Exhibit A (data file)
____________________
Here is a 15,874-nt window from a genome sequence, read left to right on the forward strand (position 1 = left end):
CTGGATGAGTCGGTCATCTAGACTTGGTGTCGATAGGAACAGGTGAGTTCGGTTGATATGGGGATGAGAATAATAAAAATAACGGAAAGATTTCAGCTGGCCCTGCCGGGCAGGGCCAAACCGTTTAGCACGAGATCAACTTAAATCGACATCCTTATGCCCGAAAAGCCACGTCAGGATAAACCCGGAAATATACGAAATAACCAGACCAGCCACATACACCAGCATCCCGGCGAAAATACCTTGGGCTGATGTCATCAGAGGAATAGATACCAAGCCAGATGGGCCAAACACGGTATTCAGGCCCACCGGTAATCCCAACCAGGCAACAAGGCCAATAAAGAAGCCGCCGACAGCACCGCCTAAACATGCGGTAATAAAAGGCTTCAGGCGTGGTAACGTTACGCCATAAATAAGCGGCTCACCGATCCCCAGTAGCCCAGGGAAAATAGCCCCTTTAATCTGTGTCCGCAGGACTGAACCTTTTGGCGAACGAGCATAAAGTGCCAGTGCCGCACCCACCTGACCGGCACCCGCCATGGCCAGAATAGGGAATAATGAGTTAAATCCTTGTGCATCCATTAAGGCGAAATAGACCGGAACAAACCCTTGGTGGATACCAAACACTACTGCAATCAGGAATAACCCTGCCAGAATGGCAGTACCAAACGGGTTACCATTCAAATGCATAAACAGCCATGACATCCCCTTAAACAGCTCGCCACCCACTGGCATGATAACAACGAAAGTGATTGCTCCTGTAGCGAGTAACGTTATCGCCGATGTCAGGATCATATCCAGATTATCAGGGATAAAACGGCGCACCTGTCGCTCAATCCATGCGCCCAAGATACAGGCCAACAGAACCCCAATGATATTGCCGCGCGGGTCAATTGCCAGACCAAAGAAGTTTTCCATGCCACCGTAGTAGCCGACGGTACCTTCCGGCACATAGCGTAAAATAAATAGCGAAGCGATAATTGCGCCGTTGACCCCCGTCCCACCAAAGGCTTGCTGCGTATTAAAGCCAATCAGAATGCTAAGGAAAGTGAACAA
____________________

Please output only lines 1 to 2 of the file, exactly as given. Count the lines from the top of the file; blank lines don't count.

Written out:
Here is a 15,874-nt window from a genome sequence, read left to right on the forward strand (position 1 = left end):
CTGGATGAGTCGGTCATCTAGACTTGGTGTCGATAGGAACAGGTGAGTTCGGTTGATATGGGGATGAGAATAATAAAAATAACGGAAAGATTTCAGCTGGCCCTGCCGGGCAGGGCCAAACCGTTTAGCACGAGATCAACTTAAATCGACATCCTTATGCCCGAAAAGCCACGTCAGGATAAACCCGGAAATATACGAAATAACCAGACCAGCCACATACACCAGCATCCCGGCGAAAATACCTTGGGCTGATGTCATCAGAGGAATAGATACCAAGCCAGATGGGCCAAACACGGTATTCAGGCCCACCGGTAATCCCAACCAGGCAACAAGGCCAATAAAGAAGCCGCCGACAGCACCGCCTAAACATGCGGTAATAAAAGGCTTCAGGCGTGGTAACGTTACGCCATAAATAAGCGGCTCACCGATCCCCAGTAGCCCAGGGAAAATAGCCCCTTTAATCTGTGTCCGCAGGACTGAACCTTTTGGCGAACGAGCATAAAGTGCCAGTGCCGCACCCACCTGACCGGCACCCGCCATGGCCAGAATAGGGAATAATGAGTTAAATCCTTGTGCATCCATTAAGGCGAAATAGACCGGAACAAACCCTTGGTGGATACCAAACACTACTGCAATCAGGAATAACCCTGCCAGAATGGCAGTACCAAACGGGTTACCATTCAAATGCATAAACAGCCATGACATCCCCTTAAACAGCTCGCCACCCACTGGCATGATAACAACGAAAGTGATTGCTCCTGTAGCGAGTAACGTTATCGCCGATGTCAGGATCATATCCAGATTATCAGGGATAAAACGGCGCACCTGTCGCTCAATCCATGCGCCCAAGATACAGGCCAACAGAACCCCAATGATATTGCCGCGCGGGTCAATTGCCAGACCAAAGAAGTTTTCCATGCCACCGTAGTAGCCGACGGTACCTTCCGGCACATAGCGTAAAATAAATAGCGAAGCGATAATTGCGCCGTTGACCCCCGTCCCACCAAAGGCTTGCTGCGTATTAAAGCCAATCAGAATGCTAAGGAAAGTGAACAA